This story has been updated to include comments from Global News.
Pop Goes The News — Canadian media outlet Global News updated an article on its website early Tuesday after it was accused of plagiarizing Pop Goes The News.
The post headlined “Toronto drag queen Michelle DuBarry honoured with Guinness World Record” was published on Globalnews.ca just before noon on Monday.
Several readers noticed that parts of the article were similar to what was published on Pop Goes The News back on Nov. 25.
“Russell began performing in the early sixties first as Anita Mode and then later as Michelle DuBarry and toured with Phase One and then The Great Imposters,” read the original Globalnews.ca article.
A week earlier, Pop Goes The News reported: “He began performing in the early ’60s as Anita Modé and later, as Michelle DuBarry, toured with Phase One and then The Great Imposters.”
On Tuesday morning, the sentence in the Globalnews.ca article was revised to read: “Russell began performing in the early sixties first as Anita Mode and then later as Michelle DuBarry and could be seen on stage touring with Phase One and then later with The Great Imposters.”
The Globalnews.ca article, which appears with the byline of anchor Angie Seth, also originally read: “The Guinness Book of World Records designation was announced at Statlers bar on Church Street, where DuBarry performs regularly.”
This was oddly similar to what appeared earlier on Pop Goes The News: “…was announced Tuesday night at Statlers, a Church Street bar where she regularly performs.”
Global News has since revised the sentence to read: “The Guinness Book of World Records designation was announced at Statlers bar on Church Street, where DuBarry performs her act on a regular basis.”
Its original post explained to readers that “The drag surname DuBarry is from the 1943 Lucille Ball Film DuBarry Was A Lady.”
A week earlier, Pop Goes The News explained: “The drag surname is taken from the 1943 Lucille Ball film Du Barry Was a Lady.”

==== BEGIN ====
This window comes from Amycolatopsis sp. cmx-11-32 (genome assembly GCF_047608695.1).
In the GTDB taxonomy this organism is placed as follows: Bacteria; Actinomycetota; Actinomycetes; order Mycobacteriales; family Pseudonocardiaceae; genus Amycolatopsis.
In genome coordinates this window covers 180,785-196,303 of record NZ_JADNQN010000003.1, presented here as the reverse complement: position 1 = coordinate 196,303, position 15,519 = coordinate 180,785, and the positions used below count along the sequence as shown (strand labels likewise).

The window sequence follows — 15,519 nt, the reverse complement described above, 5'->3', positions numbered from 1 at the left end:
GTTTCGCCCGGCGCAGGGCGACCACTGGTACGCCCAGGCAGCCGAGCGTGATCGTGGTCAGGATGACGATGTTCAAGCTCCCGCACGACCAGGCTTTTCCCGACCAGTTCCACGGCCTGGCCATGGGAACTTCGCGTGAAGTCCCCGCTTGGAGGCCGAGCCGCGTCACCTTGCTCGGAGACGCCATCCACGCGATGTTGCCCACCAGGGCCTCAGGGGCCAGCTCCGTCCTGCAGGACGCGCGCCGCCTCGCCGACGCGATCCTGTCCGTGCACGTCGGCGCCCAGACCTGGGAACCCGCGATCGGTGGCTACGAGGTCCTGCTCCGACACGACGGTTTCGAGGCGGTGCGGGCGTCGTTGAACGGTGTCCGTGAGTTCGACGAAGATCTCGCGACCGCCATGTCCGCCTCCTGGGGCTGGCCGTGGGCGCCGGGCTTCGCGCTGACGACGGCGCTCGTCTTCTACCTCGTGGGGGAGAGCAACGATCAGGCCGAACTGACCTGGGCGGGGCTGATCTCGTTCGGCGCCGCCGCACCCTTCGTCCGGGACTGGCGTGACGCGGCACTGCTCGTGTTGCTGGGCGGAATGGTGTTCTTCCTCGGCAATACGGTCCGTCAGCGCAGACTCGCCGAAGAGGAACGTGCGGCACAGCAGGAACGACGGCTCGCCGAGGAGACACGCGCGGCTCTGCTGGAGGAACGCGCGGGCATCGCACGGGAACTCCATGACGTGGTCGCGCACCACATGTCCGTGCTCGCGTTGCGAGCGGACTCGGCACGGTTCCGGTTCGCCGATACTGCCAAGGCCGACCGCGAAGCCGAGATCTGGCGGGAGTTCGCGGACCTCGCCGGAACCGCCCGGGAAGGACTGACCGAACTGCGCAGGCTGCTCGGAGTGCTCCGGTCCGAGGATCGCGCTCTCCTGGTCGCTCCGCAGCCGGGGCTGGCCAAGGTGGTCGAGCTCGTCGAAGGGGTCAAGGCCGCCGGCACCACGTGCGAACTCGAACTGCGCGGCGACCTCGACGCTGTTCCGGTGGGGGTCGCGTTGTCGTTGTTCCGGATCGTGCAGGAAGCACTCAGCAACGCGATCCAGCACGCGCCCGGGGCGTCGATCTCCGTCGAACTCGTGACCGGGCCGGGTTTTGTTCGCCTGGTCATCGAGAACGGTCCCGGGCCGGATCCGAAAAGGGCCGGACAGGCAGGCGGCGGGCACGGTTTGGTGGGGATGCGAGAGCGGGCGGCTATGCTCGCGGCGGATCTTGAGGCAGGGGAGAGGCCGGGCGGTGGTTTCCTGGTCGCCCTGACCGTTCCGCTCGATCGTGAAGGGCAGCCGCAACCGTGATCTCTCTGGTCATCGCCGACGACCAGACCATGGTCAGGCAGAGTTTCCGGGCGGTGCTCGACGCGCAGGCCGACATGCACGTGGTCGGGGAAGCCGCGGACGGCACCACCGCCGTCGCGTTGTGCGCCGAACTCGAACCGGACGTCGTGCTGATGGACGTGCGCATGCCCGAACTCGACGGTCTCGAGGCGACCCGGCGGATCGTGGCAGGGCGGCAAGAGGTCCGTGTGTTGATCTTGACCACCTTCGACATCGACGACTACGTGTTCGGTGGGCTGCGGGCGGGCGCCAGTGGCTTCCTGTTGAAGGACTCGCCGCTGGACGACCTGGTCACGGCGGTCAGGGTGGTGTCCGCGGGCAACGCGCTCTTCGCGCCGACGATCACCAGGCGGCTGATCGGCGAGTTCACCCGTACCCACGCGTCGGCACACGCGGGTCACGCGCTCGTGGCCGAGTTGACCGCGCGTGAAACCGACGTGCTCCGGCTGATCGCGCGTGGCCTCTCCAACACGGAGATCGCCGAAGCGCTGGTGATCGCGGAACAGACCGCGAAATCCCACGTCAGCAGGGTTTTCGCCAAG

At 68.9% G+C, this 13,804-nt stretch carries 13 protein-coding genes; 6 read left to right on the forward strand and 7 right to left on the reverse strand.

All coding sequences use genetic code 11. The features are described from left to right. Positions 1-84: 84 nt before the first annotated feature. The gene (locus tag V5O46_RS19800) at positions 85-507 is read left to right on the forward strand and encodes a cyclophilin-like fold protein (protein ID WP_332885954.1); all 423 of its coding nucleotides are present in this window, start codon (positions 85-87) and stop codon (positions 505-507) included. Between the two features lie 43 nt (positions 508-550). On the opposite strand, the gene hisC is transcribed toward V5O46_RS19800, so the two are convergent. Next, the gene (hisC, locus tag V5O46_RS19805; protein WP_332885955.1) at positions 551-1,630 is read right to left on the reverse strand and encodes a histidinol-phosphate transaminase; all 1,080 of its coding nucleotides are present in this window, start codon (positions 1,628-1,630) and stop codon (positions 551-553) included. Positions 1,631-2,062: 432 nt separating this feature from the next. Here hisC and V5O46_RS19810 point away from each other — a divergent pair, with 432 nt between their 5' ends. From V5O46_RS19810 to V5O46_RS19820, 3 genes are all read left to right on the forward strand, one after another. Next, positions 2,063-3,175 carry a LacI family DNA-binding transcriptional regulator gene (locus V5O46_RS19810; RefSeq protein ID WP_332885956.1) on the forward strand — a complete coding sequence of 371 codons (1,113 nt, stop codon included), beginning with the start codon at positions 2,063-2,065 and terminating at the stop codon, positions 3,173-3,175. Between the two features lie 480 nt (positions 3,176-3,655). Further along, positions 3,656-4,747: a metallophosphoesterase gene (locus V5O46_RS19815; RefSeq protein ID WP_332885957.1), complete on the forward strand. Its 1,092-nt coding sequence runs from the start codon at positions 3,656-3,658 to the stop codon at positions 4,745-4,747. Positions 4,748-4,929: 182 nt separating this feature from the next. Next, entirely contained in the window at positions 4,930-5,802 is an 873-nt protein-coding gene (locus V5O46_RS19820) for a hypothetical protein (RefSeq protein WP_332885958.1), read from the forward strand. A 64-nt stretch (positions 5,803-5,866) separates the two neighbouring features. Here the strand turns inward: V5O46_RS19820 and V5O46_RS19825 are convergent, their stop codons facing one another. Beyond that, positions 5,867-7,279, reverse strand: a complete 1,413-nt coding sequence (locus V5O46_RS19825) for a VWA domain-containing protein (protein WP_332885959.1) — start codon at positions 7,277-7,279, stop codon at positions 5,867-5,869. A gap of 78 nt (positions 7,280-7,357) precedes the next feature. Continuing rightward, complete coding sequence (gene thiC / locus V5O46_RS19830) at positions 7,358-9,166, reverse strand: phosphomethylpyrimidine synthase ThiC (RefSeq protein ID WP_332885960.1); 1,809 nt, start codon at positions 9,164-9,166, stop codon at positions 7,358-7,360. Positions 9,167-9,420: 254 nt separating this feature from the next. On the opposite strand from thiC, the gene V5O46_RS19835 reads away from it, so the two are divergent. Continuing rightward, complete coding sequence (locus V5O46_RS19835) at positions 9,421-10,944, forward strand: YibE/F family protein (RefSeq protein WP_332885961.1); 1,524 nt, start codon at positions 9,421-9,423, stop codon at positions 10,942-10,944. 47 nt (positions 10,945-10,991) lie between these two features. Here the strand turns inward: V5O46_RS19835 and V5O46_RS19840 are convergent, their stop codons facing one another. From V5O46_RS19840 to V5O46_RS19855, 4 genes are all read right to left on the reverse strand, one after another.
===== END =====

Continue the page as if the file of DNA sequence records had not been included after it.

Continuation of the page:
On Tuesday, Global News updated the sentence to: “The name DuBarry actually originated from the 1943 Lucille Ball Film, DuBarry Was A Lady, about a woman and her relationship with her husband.”
In a Facebook message, Seth said she “wrote a few sentences but read about [DuBarry] from various sources.”
Pop Goes The News was the first to report on DuBarry’s Guinness honour. The article had more than 5,000 Facebook shares.
Troy Reeb, senior vice president of Global News, and Ward Smith, senior director of Global News, were advised of the alleged plagiarism on Monday night via email.
Shortly after noon on Tuesday, Smith responded. He said the article used “materials and sources from … several small articles and information from Michelle Dubarry’s handlers.”
Smith insisted “there was no deliberate intent to write similar copy when relating the same facts that appeared in PopGoesTheNews.com.”
He added: “We take any allegations of plagiarism very seriously and will be linking our revised article to your original story.”
Although Global News updated its article, it did not immediately add an editor’s note informing readers of the original source material.
In 2013, the company confronted CBC News about similarities in an article on the latter’s website to one on Globalnews.ca. CBC News revised its story to credit Global News and added: “Editor’s Note: This story has been rewritten to acknowledge a previously published story by Global Toronto titled ‘Mysterious Christmas Eve ‘boom’ heard and felt around GTA.’ Parts of our story resembled too closely the original Global article. ”
Montreal’s Concordia University defines plagiarism as “the presentation of the work of another person as one’s own or without proper acknowledgement” and includes “all words quoted directly from another source” and “all ideas paraphrased from a source.”
In a position paper on ethics, the Society of Professional Journalists (SPJ) stated: “The digital age we’re currently in offers both the most opportunities to verify the authenticity of original work and also misuse it without giving credit to the original reporting source.”
The SPJ acknowledged that “most outlets now are multi-platform, so the traditional broadcast news outlet is looking for content for its website, and may take something from another news site without crediting the original source in haste for getting that content posted.”
It added “integrity and credibility, two of the most important values in journalism, demand that all media outlets be clear about the source of stories they did not produce.”
The author of the Pop Goes The News article is a former employee of Global News.